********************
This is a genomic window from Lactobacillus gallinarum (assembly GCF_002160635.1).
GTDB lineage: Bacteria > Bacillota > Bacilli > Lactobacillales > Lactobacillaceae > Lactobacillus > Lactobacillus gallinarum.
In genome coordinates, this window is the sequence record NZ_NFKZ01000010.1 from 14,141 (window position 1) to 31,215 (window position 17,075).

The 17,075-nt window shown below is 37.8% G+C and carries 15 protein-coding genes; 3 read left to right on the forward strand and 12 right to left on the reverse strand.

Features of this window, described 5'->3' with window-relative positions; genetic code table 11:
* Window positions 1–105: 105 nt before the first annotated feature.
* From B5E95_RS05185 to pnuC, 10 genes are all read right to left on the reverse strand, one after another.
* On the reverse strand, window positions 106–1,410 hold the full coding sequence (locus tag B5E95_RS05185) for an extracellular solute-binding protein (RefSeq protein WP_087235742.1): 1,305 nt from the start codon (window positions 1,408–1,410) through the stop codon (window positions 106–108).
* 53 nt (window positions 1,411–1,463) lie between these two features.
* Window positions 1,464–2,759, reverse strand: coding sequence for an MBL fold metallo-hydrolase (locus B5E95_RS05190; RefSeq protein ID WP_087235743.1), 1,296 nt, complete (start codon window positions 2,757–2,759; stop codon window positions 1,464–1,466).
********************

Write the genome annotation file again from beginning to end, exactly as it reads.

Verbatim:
This is a genomic window from Lactobacillus gallinarum (assembly GCF_002160635.1).
GTDB lineage: Bacteria > Bacillota > Bacilli > Lactobacillales > Lactobacillaceae > Lactobacillus > Lactobacillus gallinarum.
In genome coordinates, this window is the sequence record NZ_NFKZ01000010.1 from 14,141 (window position 1) to 31,215 (window position 17,075).

The 17,075-nt window shown below is 37.8% G+C and carries 15 protein-coding genes; 3 read left to right on the forward strand and 12 right to left on the reverse strand.

Features of this window, described 5'->3' with window-relative positions; genetic code table 11:
* Window positions 1–105: 105 nt before the first annotated feature.
* From B5E95_RS05185 to pnuC, 10 genes are all read right to left on the reverse strand, one after another.
* On the reverse strand, window positions 106–1,410 hold the full coding sequence (locus tag B5E95_RS05185) for an extracellular solute-binding protein (RefSeq protein WP_087235742.1): 1,305 nt from the start codon (window positions 1,408–1,410) through the stop codon (window positions 106–108).
* 53 nt (window positions 1,411–1,463) lie between these two features.
* Window positions 1,464–2,759, reverse strand: coding sequence for an MBL fold metallo-hydrolase (locus B5E95_RS05190; RefSeq protein ID WP_087235743.1), 1,296 nt, complete (start codon window positions 2,757–2,759; stop codon window positions 1,464–1,466).